Facebook beat Wall Street’s expectations and revenues climbed 40% in the fourth quarter with a doubling of mobile revenues. Fourth-quarter earnings hit $64m (£40.5m), compared with $302m a year earlier, on revenues of $1.59bn. There was good news as well on the mobile front as the company announced that mobile revenues had doubled and that mobile users now exceeded desktop ones.
Overall ad revenue in the fourth quarter grew 41% to $1.33bn and chief executive Mark Zuckerberg said mobile revenue accounted for 23% of advertising revenue, compared with 14% in the third quarter.
Zuckerberg said that Instagram was doing well that it would help future rich
Zuck on ad formats. He says Instagram will help “rich” media experiences.
“One of the product design principles is, we want the organic content to be of the same basic types of format as paid contact. Historically, advertisers want really rich things and we haven’t provided those. But one of the things we’ve provided in the last year, you see the organic News Feed posts move to richer mediums.
“A lot of that comes from immersive experiences like Instagram. When you have those form factors for content, that gives you the ability to offer those form factors for advertisements well,” Zuckerberg said.
Facebook reported 680 mobile monthly active users in Q4, of which 157 million were exclusively mobile.
Zuckerberg said: “In 2012, we connected over a billion people and became a mobile company.”
Facebook earns more on mobile
According to eMarketer Facebook earned more US mobile display revenue than any other ad publisher in 2012. The social network took home an 18.4% share of the US mobile display advertising market in 2012. Google’s mobile display business is also growing quickly. The company earned an estimated 17% share of US mobile display ad revenues last year, eMarketer estimates.
Google’s share of the overall US mobile ad market is much higher thanks to its strong search business. Google now controls a 53.5% share of all US mobile ad revenues, eMarketer estimates, compared to the next highest competitor, Facebook, at 8.4%.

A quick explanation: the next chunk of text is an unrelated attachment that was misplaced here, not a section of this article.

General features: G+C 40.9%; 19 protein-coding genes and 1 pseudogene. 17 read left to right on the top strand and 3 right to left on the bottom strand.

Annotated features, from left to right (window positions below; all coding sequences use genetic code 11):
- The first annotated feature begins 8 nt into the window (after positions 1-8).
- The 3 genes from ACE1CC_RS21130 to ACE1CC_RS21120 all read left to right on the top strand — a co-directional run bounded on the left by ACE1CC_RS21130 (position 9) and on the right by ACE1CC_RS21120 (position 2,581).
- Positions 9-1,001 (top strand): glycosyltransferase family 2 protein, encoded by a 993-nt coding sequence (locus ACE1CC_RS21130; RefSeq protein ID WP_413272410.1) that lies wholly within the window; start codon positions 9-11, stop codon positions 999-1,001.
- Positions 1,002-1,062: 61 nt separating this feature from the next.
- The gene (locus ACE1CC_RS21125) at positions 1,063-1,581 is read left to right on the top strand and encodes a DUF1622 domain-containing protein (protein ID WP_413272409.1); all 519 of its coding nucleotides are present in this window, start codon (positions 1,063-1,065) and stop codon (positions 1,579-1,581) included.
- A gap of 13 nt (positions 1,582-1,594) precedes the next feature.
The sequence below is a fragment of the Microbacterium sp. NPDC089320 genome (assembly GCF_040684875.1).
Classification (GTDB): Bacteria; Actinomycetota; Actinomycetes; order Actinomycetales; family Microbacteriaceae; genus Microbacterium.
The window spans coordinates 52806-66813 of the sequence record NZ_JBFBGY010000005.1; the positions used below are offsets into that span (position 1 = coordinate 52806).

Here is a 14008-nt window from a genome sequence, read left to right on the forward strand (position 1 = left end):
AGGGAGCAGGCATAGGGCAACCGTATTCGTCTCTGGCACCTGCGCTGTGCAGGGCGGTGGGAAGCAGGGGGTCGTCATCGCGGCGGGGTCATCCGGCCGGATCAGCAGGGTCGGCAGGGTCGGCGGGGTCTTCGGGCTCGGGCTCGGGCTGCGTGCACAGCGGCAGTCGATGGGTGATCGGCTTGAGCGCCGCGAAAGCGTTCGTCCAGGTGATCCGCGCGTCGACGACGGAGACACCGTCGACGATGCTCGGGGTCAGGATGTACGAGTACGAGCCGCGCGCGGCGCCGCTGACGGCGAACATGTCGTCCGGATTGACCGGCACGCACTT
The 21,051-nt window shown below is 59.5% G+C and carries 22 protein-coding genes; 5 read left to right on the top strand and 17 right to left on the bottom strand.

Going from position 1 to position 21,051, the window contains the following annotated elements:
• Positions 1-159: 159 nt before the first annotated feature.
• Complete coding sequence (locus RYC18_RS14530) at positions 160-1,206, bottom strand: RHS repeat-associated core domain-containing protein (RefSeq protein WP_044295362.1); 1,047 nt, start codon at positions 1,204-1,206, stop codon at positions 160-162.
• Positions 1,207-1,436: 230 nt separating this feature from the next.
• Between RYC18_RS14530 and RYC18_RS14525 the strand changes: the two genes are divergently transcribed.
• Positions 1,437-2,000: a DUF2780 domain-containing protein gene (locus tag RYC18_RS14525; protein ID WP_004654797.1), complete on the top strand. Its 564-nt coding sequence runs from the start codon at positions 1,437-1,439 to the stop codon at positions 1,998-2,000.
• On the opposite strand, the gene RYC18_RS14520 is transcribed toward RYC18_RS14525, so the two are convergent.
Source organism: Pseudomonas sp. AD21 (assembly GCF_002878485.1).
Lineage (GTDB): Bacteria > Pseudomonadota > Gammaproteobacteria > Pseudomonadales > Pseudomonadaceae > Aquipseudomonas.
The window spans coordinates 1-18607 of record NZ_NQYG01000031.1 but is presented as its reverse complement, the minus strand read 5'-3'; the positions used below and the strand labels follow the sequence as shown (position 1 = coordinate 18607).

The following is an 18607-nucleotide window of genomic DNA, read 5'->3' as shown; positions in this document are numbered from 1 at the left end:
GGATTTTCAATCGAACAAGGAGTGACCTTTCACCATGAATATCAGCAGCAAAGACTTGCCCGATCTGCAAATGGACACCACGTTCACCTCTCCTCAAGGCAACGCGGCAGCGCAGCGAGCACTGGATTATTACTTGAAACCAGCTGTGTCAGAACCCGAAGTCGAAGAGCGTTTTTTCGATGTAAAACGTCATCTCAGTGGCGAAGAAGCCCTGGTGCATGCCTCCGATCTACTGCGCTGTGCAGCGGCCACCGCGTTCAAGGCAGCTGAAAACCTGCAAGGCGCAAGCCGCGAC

Mobile advertising grew 180% to more than $4 billion in the US last year, according to eMarketer, and is expected to grow further to $7.19 billion in 2013.
No Facebook phone
Zuckerberg also took the opportunity (once again) to tell the world that there would be no Facebook phone.
“We’re not going to build a phone,” said Zuckerberg as he tried once again to put those Facebook phone rumours to bed.
Has he thought about an Instagram phone? Just kidding. Kind of.
Facebook shares slide
However, its shares initially slid as profits fell. This was due in part to additional spending on research and development and the fact that some analysts had expected higher mobile revenues.
The overall feeling though was that Facebook had a solid quarter and its shares bounced back in late trading.
Eden Zoller, principal analyst at Ovum, said Facebook’s results give cause for optimism and suggest the company is on the right track following its disappointing IPO and the lacklustre two quarters that immediately followed.
He said the mobile performance stood out: “What stands out from Facebook’s Q4 results is the centrality of mobile for its service strategy and growth. Revenues from mobile advertising accounted for 23% of total advertising revenues compared to 14% in the previous quarter, with sponsored stories in the mobile news feed and app install ads proving effective.
“Wal-Mart alone delivered 50 million mobile ads to customers. This solid progress on the mobile advertising front should be applauded as a key challenge for Facebook has been how to monetize its growing mobile user base, particularly as an increasing number interact with the platform by only via mobile devices.”